Pump Vacation/Tresiba

Hi everyone! I’ve been pumping for 15 years, was on Medtronic for most of them and recently switched about 2 years ago to the TSlim. The tslim is great in terms of aesthetics and I love it’s ability to communicate with my beloved Dexcom. HOWEVER, lately I’ve been having MANY pump related issues- whether it’s a bad site or something else (I SWEAR sometimes despite removing the air from the cartridge some is still slipping in leaving me with high BGs) ANYWAY, I’ve decided to take a small vacation from the pump for the first time in literally 15 years. Needless to say, I am scared. A few questions for my friends out there using Tresiba/those who have switching from pumping back to MDI:

  1. What time are you taking your Tresiba? My endo said to take it at night time, but I see lots of variations. She also dosed me based off of my daily basal dose which I suppose is a good place to start.

  2. Um, so I just inject at bedtime (or whichever time I choose) and take my pump off? How does this transition work?

  3. Has anyone experienced weight gain with Tresiba? I’ve read that some posters have and this girl CANNOT afford to gain any more weight. The struggle is pretty real as it is.

  4. Lastly, I noticed in the side effect pamphlet not to drink alcohol with Tresiba? I’m not a heavy drinker by any means but do enjoy a glass of wine every now and then, and didn’t think that was a thing at all until I (diligently) took the time to read the pamphlet LOL.

Any advice would be much appreciated! Kinda (very) nervous to make the switch


Just for the record (and you can google this) some of us have had issues with Tandem pumps and needed to get a refund. Documented cases have often resulted in some of us being given our money back. The issue was increasing BG around day two to day three. Endless site changes resulted in no difference. My BG would climb to 500 on day three of a site or sooner. Think it has to do with the bladder system built into the pump and it may happen to people who are on small basal daily doses. So just in case this applies to you… and you can find bloggers and writers out there who had this happen. My refund came after the 30 day trial period but that was because I had so much documentation in my file. Scar tissue is of course another possibility but that could be investigated by changing site locations to new areas.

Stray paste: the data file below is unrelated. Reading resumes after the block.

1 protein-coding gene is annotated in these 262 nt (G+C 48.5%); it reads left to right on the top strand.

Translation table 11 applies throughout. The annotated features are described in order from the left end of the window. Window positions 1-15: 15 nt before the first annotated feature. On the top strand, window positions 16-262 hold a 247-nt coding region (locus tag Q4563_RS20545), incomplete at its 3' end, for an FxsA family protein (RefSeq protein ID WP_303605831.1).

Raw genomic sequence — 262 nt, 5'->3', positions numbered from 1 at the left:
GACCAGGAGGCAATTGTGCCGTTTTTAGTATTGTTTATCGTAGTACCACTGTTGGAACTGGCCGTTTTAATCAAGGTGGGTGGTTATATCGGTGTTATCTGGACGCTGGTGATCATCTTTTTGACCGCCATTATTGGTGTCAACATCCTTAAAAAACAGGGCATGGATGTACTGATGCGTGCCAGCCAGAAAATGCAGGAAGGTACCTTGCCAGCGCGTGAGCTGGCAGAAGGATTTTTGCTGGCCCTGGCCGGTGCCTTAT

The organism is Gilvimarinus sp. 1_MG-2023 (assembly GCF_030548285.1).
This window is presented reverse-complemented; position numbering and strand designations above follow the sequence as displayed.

I’ve seen some people say this as well. Unfortunately I’m two years in and don’t think they’d refund me at this point. Up until recently I thought I was doing something wrong! I love pumping and the freedom it gives me but I think I just need a break. Just nervous because it’s been so long.

I tried it with Lantus but it was a failure. I heard Tresiba is very good, but it was not on my plan. Also if you can secure a meter with bolus advice it really helps (unless you like calculating). I wanted it to work, and I hope it works out for you!

Switching from a pump to Tresiba requires a totally different perception of basal insulin. Tresiba’s doses last for a very long time, so essentially you’re layering multiple day’s insulin doses. Below is a cool, conceptual chart I saw on another forum that illustrates this layering methodology well.